Prompted by regulator the Federal Housing Finance Agency, mortgage finance companies Fannie Mae and Freddie Mac are raising the fees they charge lenders in an attempt to make non-government-backed lending more competitive.
The resulting increases will make a 30-year mortgage for a borrower with a 735 credit score and 10 percent down payment pay 2 percent of the total loan amount in fees, up from 0.75 percent currently. Borrowers making that same down payment who have a credit score of 750 would see the fees jump from 0.5 percent to 1.5 percent of the total loan, and for borrowers with a 775 score, the initial fee would be 1 percent, up from 0.5 percent.
Even borrowers who make heftier down payments could see increased fees, such as a jump to 2.25 percent from 1.5 percent for a borrower with a 690 credit score and 25 percent down payment.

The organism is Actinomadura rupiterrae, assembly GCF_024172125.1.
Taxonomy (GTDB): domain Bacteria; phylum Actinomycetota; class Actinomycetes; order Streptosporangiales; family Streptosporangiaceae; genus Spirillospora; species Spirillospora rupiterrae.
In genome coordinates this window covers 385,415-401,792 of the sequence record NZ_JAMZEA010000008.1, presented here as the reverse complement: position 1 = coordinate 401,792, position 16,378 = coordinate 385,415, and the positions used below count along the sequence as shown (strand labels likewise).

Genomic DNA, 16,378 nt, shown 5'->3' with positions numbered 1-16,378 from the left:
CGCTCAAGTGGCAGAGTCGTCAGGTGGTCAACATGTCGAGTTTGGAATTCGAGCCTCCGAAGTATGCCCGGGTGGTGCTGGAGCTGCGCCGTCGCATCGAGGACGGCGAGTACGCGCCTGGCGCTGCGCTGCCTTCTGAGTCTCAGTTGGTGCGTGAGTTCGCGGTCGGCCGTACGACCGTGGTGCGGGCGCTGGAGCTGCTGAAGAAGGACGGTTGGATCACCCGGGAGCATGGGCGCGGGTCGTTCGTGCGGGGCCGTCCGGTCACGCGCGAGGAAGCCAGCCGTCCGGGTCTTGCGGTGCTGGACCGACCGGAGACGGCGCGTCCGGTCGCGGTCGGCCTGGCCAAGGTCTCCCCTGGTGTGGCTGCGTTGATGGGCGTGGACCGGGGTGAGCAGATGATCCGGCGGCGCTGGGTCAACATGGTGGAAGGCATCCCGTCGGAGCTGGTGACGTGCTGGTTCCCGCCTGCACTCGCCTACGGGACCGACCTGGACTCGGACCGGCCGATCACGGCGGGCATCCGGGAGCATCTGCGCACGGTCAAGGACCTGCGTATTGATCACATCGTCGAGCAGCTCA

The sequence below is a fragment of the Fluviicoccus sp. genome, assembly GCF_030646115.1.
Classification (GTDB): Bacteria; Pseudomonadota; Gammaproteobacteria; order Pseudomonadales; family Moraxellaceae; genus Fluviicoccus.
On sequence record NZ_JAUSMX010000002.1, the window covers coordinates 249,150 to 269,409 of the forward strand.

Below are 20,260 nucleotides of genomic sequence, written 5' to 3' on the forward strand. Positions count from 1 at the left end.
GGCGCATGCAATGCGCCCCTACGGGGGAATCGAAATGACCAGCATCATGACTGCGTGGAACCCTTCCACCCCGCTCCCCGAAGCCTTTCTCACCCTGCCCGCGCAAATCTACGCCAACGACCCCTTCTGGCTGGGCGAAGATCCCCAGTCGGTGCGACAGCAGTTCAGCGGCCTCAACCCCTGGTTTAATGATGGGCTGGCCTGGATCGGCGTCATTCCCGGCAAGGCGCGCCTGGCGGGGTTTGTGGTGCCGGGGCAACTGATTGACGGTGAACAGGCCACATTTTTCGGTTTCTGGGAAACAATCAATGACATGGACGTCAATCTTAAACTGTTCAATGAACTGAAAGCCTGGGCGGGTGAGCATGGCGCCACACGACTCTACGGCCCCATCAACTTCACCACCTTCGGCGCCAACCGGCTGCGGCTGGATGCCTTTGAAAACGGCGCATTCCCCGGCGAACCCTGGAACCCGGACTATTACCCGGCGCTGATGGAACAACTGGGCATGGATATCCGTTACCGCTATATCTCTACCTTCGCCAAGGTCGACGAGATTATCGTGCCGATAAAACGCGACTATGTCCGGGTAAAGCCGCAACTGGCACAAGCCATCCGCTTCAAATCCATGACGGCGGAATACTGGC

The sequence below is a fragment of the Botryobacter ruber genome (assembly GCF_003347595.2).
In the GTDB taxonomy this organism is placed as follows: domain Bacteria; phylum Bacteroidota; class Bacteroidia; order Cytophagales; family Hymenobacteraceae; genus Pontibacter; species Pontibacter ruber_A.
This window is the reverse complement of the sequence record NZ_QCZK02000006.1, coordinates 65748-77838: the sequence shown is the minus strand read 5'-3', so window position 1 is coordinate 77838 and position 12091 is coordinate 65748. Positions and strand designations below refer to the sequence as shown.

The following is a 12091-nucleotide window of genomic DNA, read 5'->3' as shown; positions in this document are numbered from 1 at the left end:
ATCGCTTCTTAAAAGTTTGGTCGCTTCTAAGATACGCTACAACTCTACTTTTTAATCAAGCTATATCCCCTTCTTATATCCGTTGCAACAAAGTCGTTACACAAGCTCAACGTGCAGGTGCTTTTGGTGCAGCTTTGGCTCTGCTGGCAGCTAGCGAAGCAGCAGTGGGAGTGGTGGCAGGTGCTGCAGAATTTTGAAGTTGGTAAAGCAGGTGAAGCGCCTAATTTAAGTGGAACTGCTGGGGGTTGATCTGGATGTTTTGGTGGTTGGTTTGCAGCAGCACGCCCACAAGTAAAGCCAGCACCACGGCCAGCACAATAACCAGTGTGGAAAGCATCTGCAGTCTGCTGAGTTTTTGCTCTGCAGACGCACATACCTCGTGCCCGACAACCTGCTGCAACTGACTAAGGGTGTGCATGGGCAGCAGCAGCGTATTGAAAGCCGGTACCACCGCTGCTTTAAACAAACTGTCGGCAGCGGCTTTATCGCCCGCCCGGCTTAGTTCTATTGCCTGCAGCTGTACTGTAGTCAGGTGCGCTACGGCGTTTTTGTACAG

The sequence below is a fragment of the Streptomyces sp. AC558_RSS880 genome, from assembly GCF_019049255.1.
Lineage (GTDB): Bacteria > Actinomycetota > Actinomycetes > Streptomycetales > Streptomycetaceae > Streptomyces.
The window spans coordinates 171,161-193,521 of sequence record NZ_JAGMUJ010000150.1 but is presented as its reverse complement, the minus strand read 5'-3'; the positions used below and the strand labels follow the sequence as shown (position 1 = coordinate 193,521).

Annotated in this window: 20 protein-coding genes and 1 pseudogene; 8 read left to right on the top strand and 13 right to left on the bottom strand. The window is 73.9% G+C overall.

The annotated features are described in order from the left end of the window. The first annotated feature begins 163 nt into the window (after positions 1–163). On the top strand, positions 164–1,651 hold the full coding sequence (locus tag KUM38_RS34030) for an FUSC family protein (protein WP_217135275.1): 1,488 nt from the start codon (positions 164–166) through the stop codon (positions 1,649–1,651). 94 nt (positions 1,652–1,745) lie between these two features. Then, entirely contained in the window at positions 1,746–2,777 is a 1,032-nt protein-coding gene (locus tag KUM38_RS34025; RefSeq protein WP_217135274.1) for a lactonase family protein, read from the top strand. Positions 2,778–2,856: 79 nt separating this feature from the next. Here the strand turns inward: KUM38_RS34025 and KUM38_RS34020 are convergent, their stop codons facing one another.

And the increase, a senior FHFA official said Tuesday, isn’t even as high as a private investor would demand for a traditional rate of return.
“It’s another headwind for housing on top of other headwinds that, individually, might have been manageable,” Ivy Zelman, CEO of housing research firm Zelman & Associates, told the Journal. But combined with rising interest rates and shifting mortgage regulations, the increased fees could tighten mortgage credit next year, housing analysts said. [WSJ] — Julie Strickland